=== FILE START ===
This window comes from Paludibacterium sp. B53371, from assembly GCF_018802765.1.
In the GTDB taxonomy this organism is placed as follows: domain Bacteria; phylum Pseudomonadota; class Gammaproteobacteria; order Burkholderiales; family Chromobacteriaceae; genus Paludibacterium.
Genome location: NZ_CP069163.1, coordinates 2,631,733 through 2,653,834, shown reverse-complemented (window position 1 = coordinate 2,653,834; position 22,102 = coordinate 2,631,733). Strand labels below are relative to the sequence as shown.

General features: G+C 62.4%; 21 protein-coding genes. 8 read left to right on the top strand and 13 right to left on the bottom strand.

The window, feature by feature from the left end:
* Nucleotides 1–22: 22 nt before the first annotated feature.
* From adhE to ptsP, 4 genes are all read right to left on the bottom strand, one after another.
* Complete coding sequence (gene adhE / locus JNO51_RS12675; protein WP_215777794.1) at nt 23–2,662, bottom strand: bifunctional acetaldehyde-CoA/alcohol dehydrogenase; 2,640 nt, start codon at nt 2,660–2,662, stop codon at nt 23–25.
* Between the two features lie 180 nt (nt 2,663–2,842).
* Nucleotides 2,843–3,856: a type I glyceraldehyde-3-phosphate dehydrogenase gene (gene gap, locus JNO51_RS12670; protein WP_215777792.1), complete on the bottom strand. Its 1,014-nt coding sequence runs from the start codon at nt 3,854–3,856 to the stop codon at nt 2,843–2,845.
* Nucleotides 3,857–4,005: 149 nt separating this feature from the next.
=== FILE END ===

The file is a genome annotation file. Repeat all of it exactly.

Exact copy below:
This window comes from Paludibacterium sp. B53371, from assembly GCF_018802765.1.
In the GTDB taxonomy this organism is placed as follows: domain Bacteria; phylum Pseudomonadota; class Gammaproteobacteria; order Burkholderiales; family Chromobacteriaceae; genus Paludibacterium.
Genome location: NZ_CP069163.1, coordinates 2,631,733 through 2,653,834, shown reverse-complemented (window position 1 = coordinate 2,653,834; position 22,102 = coordinate 2,631,733). Strand labels below are relative to the sequence as shown.

General features: G+C 62.4%; 21 protein-coding genes. 8 read left to right on the top strand and 13 right to left on the bottom strand.

The window, feature by feature from the left end:
* Nucleotides 1–22: 22 nt before the first annotated feature.
* From adhE to ptsP, 4 genes are all read right to left on the bottom strand, one after another.
* Complete coding sequence (gene adhE / locus JNO51_RS12675; protein WP_215777794.1) at nt 23–2,662, bottom strand: bifunctional acetaldehyde-CoA/alcohol dehydrogenase; 2,640 nt, start codon at nt 2,660–2,662, stop codon at nt 23–25.
* Between the two features lie 180 nt (nt 2,663–2,842).
* Nucleotides 2,843–3,856: a type I glyceraldehyde-3-phosphate dehydrogenase gene (gene gap, locus JNO51_RS12670; protein WP_215777792.1), complete on the bottom strand. Its 1,014-nt coding sequence runs from the start codon at nt 3,854–3,856 to the stop codon at nt 2,843–2,845.
* Nucleotides 3,857–4,005: 149 nt separating this feature from the next.